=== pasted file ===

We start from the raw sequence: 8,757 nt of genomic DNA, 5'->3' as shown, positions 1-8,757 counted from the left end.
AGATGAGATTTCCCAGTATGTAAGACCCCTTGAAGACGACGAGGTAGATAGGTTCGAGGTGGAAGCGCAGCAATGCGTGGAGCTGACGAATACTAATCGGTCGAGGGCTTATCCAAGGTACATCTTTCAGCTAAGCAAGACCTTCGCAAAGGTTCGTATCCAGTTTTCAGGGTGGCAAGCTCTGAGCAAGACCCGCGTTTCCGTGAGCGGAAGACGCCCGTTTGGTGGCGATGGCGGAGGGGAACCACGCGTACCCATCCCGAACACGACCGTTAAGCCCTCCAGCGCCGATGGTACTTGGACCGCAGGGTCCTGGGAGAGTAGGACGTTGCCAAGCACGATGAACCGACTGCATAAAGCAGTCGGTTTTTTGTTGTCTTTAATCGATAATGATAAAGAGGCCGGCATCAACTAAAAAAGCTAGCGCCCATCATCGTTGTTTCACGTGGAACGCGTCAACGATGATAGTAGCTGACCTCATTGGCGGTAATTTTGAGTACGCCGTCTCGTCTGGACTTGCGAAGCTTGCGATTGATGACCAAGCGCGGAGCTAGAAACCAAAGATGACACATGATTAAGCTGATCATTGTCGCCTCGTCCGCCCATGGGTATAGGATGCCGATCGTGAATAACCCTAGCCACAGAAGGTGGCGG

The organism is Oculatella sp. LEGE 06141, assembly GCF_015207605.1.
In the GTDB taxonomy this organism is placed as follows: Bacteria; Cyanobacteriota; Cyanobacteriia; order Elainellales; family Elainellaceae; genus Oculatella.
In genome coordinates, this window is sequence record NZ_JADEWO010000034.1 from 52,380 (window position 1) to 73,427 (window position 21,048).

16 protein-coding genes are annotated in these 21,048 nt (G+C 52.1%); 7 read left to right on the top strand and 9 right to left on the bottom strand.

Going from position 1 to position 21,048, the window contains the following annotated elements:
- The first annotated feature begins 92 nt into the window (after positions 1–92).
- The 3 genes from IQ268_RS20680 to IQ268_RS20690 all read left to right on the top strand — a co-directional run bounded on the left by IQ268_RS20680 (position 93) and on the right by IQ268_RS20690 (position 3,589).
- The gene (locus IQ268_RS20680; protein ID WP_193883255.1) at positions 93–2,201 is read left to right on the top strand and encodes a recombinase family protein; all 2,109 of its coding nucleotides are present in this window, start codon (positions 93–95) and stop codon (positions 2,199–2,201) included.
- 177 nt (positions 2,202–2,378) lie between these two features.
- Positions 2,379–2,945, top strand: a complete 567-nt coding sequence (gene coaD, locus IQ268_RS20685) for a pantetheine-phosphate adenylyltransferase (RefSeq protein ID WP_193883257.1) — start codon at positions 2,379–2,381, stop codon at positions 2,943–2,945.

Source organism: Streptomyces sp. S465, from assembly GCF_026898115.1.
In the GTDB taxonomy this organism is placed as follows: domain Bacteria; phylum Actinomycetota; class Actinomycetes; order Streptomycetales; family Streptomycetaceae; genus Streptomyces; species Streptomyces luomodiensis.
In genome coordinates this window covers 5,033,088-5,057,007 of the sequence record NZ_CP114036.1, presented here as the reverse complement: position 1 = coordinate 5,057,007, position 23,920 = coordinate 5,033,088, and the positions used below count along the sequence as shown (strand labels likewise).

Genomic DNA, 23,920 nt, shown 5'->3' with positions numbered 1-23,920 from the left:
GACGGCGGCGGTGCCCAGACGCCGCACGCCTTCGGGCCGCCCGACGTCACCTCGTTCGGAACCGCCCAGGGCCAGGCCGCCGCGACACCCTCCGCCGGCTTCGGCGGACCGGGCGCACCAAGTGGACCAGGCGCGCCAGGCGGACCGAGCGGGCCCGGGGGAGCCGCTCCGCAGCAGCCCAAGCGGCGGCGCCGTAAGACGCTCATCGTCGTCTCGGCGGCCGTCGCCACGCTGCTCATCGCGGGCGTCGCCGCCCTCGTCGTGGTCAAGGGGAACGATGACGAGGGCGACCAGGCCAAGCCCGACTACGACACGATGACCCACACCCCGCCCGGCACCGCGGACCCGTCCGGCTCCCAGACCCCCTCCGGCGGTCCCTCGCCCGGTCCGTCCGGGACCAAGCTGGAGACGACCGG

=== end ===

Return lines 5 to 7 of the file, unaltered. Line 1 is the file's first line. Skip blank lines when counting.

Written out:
In genome coordinates, this window is sequence record NZ_JADEWO010000034.1 from 52,380 (window position 1) to 73,427 (window position 21,048).

16 protein-coding genes are annotated in these 21,048 nt (G+C 52.1%); 7 read left to right on the top strand and 9 right to left on the bottom strand.

Going from position 1 to position 21,048, the window contains the following annotated elements: